Put it on the packing list.
The Arizona Department of Transportation has announced that state residents will require a new form of identification to pass through Transportation Security Administration screeners in the near future.
As of Oct. 1, 2020, Grand Canyon state residents traveling out of Phoenix Sky Harbor International, Phoenix Mesa-Gateway, Flagstaff, Tucson International and Yuma International airports will need to carry "Voluntary Travel IDs” or be grounded, AZ Family is reporting.
The new ID will also be requisite to access restricted federal buildings and military bases, as standard credentials will no longer suffice.
Minors under age 18 will not be required to have the new ID if they are traveling with an adult who does.
According to AZ Central, driver’s licenses are not compliant with the REAL ID Act passed by Congress in 2005, which amped up identification requirements for air travelers in the wake of 9/11. To compensate, the Arizona Legislature passed a law that said a license or card holder must voluntarily take steps to secure a Voluntary Travel ID.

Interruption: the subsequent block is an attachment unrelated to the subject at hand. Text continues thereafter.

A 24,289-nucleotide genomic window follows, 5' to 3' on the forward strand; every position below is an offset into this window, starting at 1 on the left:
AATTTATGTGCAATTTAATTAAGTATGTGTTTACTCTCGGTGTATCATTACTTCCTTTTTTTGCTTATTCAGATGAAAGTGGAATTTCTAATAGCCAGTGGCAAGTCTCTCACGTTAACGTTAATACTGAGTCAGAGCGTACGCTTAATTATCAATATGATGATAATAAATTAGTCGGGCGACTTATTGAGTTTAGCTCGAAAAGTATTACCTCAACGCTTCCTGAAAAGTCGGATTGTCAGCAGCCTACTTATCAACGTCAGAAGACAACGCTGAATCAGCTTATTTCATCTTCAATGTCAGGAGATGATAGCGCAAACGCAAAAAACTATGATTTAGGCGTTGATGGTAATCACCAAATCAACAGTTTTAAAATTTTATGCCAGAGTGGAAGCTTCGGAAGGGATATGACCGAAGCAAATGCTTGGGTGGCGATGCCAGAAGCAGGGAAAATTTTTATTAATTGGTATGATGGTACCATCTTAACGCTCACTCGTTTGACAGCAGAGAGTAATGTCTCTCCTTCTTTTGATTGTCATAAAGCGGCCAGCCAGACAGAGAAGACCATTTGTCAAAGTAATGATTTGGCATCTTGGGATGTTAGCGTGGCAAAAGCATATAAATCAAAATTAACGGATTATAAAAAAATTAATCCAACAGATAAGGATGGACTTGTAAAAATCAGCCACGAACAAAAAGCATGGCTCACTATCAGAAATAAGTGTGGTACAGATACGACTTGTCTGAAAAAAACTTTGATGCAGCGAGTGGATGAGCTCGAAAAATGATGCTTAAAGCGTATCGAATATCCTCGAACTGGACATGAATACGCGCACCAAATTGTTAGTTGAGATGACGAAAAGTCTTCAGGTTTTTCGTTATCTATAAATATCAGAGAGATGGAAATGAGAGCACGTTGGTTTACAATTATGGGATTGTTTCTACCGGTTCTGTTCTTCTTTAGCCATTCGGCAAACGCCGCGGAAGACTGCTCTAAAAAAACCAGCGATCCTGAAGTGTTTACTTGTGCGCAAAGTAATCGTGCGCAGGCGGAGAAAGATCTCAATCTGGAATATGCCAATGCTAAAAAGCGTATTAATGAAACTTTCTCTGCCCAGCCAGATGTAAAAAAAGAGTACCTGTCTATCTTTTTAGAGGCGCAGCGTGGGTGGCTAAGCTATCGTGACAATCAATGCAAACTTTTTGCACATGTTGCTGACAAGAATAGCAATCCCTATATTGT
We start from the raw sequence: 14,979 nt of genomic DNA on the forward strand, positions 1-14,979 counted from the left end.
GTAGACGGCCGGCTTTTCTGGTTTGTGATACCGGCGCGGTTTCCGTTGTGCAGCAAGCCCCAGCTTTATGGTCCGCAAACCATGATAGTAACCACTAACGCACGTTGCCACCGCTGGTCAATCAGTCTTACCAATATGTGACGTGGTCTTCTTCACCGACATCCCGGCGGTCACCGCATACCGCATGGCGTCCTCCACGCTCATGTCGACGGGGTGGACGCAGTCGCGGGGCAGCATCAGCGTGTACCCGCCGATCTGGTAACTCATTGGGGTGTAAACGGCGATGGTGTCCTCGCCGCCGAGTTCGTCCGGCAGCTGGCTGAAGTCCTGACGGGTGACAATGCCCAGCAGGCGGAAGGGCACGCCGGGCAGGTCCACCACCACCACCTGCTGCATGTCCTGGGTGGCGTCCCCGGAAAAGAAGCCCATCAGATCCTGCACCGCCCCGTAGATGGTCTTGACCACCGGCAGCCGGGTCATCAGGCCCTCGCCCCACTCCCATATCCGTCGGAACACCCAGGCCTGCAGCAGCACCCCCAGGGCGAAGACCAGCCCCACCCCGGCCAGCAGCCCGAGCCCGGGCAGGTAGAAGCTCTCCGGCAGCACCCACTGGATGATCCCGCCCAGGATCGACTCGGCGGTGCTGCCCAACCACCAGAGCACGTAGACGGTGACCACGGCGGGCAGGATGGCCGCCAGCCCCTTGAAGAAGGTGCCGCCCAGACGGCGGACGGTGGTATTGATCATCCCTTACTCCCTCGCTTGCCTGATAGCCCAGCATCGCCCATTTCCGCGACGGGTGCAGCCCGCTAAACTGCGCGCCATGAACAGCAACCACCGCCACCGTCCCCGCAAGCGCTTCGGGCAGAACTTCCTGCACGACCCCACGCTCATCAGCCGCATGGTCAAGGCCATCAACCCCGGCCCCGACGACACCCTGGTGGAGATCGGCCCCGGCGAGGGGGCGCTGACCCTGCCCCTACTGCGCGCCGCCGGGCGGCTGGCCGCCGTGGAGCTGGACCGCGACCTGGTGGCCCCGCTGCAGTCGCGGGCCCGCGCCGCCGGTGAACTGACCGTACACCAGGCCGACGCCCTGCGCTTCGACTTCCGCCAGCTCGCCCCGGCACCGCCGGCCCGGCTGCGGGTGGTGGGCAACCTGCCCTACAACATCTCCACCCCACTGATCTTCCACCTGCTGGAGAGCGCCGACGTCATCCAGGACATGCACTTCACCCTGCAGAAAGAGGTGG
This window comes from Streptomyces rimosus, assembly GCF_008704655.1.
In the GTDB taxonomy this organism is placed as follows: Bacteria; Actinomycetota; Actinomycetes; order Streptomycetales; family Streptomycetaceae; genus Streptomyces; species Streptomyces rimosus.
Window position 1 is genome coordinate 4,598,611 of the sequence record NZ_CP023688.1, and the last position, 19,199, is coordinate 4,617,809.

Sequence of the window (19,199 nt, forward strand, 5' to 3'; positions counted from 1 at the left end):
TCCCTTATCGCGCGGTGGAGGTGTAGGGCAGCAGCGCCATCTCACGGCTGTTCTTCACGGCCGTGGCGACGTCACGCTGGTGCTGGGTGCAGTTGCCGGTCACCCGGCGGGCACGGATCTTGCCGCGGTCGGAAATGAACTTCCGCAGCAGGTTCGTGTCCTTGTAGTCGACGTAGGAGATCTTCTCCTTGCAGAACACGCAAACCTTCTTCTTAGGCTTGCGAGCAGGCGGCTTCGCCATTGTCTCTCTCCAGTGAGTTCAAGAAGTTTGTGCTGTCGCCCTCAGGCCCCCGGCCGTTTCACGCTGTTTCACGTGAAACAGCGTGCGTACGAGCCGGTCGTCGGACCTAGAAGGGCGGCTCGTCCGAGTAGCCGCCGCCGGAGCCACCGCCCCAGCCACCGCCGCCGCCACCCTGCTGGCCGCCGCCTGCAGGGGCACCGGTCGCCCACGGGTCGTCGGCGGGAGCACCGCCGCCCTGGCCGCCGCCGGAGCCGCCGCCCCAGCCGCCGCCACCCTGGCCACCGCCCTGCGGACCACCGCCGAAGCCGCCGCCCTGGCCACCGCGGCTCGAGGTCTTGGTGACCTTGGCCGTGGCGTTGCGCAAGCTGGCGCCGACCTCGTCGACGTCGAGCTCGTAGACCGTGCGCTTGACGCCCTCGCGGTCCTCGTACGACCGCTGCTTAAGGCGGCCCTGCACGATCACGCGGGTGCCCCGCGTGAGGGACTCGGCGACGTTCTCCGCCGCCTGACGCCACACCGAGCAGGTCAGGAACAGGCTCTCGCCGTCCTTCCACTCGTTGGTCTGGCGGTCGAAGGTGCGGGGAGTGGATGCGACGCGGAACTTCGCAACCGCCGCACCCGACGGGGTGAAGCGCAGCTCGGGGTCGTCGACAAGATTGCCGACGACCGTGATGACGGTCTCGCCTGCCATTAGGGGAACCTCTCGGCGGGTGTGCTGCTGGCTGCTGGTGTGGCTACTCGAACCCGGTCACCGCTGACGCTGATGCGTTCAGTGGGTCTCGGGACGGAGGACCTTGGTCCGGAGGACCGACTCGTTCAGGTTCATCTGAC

“Now is a great time to get a Voluntary Travel ID because the federal deadline gets closer every day,” Motor Vehicle Division (MVD) Director Eric Jorgensen told AZ Family.
“MVD is making this process simple. Customers can go to ServiceArizona.com and make an office appointment. The website provides information about what documents customers should bring with them to meet the REAL ID requirements for the Voluntary Travel ID.”
The Voluntary Travel ID’s cost $25 and are valid for eight years, according to the Arizona Department of Transportation. The new ID sets itself apart from the standard state driver's license with a gold star in the top right corner.
While the new measures may seem intense, Arizona is not alone in increasing travel security.
In correlation with the 2005 REAL ID Act, as of Jan. 22, 2018, residents of Kentucky, Maine, Minnesota, Missouri, Montana, Oklahoma, Pennsylvania, South Carolina and Washington were supposed to be required to have their passports to fly anywhere, although the federal government has granted extensions.